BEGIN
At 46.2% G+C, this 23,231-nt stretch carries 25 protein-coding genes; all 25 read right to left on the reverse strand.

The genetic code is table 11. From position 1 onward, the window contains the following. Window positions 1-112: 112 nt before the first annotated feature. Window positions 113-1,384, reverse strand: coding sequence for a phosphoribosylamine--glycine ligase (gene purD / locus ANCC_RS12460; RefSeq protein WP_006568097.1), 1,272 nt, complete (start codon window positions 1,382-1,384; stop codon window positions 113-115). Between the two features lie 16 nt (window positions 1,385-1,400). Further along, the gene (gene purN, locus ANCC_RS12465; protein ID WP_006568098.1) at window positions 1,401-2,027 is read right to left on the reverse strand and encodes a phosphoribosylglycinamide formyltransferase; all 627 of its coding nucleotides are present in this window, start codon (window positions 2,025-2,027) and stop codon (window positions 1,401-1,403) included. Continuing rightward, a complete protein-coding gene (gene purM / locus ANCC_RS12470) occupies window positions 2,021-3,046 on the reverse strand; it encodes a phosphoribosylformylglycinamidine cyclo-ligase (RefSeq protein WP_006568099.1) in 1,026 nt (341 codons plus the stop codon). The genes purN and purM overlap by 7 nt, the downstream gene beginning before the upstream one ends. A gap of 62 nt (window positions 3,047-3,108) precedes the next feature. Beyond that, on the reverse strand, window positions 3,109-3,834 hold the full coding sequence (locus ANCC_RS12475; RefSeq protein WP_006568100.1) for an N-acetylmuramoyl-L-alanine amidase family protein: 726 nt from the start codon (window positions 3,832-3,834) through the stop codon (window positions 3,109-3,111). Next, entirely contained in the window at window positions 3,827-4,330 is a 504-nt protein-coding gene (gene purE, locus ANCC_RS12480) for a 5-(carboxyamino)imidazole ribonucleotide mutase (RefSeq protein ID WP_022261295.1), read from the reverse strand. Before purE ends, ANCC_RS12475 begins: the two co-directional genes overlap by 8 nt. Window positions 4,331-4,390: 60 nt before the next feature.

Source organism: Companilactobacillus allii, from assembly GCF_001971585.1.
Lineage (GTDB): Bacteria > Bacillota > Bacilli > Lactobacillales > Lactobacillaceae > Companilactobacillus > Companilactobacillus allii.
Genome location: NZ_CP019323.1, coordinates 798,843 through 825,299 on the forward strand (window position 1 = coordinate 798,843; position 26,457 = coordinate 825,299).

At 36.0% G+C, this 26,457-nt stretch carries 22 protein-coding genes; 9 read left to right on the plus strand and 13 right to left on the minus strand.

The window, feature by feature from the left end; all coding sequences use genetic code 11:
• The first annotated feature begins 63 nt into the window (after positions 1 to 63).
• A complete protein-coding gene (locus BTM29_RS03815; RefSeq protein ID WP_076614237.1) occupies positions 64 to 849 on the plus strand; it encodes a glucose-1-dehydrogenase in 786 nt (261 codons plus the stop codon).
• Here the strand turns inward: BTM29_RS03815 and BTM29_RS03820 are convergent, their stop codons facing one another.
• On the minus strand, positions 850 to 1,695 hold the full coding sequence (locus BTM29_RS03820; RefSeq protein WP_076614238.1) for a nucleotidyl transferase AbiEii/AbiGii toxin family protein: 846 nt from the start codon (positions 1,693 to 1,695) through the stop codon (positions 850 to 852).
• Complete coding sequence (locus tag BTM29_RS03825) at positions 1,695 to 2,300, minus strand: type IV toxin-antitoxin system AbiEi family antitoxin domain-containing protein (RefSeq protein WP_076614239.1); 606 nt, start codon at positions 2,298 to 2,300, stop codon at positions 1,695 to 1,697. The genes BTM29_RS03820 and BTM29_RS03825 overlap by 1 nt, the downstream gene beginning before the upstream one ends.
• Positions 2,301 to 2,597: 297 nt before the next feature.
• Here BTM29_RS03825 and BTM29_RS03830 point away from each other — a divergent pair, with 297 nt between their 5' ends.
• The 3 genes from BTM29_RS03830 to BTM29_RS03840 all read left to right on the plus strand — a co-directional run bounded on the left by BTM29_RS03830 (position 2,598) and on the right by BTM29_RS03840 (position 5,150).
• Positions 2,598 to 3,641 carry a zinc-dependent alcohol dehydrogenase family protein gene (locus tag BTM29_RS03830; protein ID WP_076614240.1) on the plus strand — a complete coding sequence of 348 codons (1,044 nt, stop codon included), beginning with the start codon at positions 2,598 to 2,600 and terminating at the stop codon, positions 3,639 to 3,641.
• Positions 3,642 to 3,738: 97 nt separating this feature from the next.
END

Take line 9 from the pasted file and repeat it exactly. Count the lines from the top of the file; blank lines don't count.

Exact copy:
• A complete protein-coding gene (locus BTM29_RS03815; RefSeq protein ID WP_076614237.1) occupies positions 64 to 849 on the plus strand; it encodes a glucose-1-dehydrogenase in 786 nt (261 codons plus the stop codon).